Achieving School Success
Middle School is a difficult time for many emerging teenagers. During these years, children see incredible growth spurts and physical changes. Their bodies begin to mature, and adults begin to discuss all those “embarrassing” topics with them. As a result, middle school success can be measured in many different ways … how the kids are getting along with their parents and siblings, how they are managing at school, and how they are handling their new freedom. What are some of the things parents and young teens can do to help them succeed?
Parenting Middle School Students
Suddenly, that sweet, cooperative elementary school child can become an angry, sullen, moody teenager or pre-teen. They want to hole up in their room, listen to loud music, play video games, and doing anything else seems to “bore” them. What are some things that parents can do to ease the tension and help their students succeed?
First, try to keep your home life as organized and stable as possible. Students in this age group are very sensitive to change, and they are already going through plenty of it. As a result, the students who do best are going to be those who know what to expect at home … even if they say that it is “boring.” Do not feel tempted to suddenly create a lot of exciting changes for your middle school student. In order to maintain stability, have a plan each evening. Students should know what time they are expected home and that there will be someone there to meet them. Although it is tempting to believe that a student this age no longer needs to be supervised, this is far from the truth. Middle school is the age when many students later admit they first began to sneak into the liquor cabinet, smoke cigarettes with their friends, watch inappropriate videos and movies, and began to engage in other high-risk behaviors. If you do not want your pre-teen to begin experimenting with these kinds of activities, you need to make sure that they continue to have regular supervision throughout middle school.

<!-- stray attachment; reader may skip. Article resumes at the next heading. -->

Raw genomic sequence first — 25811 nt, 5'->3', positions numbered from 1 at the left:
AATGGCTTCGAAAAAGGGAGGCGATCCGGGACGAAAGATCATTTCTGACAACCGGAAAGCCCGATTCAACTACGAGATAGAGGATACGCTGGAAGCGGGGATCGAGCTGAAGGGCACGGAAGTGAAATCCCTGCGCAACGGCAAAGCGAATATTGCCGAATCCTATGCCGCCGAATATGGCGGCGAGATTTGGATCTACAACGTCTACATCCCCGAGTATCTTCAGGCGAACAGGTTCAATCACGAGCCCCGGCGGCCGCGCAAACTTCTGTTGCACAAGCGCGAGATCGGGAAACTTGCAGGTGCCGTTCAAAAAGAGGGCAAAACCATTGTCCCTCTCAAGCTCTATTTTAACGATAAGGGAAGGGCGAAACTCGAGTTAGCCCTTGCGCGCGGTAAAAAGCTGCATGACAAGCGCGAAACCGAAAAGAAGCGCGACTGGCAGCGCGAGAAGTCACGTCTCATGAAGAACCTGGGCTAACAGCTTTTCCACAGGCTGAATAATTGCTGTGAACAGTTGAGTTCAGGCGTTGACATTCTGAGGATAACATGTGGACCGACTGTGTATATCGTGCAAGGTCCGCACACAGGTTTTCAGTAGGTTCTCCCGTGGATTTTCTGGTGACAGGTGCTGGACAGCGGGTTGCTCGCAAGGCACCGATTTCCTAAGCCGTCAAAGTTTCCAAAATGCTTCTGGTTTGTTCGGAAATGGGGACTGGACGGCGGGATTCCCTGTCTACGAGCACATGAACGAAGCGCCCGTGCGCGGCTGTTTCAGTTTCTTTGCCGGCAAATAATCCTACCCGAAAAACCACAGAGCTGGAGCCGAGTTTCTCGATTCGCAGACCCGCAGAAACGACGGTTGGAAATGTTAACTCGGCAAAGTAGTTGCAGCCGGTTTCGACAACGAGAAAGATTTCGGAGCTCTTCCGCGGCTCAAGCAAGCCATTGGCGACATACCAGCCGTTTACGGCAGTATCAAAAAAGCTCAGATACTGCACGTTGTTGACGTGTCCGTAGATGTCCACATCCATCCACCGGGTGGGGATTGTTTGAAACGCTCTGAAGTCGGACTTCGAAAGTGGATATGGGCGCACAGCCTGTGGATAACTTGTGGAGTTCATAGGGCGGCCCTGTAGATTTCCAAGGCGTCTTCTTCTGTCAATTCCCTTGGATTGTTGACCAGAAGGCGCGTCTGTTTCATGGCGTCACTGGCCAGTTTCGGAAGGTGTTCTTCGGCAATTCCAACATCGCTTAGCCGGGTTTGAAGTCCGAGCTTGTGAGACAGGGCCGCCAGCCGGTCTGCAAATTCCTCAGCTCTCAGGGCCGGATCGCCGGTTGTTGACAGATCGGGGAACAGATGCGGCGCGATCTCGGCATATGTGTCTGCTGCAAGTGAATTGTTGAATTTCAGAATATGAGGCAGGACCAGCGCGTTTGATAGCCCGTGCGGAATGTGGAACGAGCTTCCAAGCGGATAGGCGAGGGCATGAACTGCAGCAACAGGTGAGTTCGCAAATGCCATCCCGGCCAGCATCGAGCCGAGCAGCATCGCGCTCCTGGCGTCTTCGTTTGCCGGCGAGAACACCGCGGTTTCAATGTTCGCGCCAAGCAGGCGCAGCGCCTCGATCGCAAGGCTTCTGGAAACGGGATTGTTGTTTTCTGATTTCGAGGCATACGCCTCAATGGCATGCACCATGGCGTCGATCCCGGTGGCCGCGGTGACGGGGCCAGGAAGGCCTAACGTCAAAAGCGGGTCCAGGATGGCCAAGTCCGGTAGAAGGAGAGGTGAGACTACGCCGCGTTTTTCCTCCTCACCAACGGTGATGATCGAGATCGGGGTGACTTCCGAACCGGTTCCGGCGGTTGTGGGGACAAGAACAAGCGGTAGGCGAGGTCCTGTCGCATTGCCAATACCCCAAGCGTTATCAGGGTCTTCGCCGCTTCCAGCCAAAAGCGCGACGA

In order to help them get organized, you might also get them a book from Amazon, such as: "The Organized Student." You'll find it very helpful.
Next, give your student some time to be active and burn off their energy, after spending all day in a classroom. Immediately after school may be a good time for them to participate in sports, or just have time for some outdoor free play after school.
Then, have a healthy family dinner. As an educator who has worked in middle schools, and raised four daughters myself, far too often I have seen kids who seem to eat nothing but junk food all day long. Although an occasional pizza or birthday cake on the weekends is fine, it is important that growing children have protein and an assortment of fruits and vegetables to eat every day. When they don’t, it is quite understandable that they may experience behavioral problems. To make the meals healthier and happier for everyone, keep the dinner table discussion friendly and pleasant. This is not the time to discuss bad grades, losing sports teams, or other disappointments. Instead, talk about upcoming family events, funny stories you heard on the news, or other light topics. When your children talk, parents should take the time to listen. You may be surprised to learn what they are thinking about!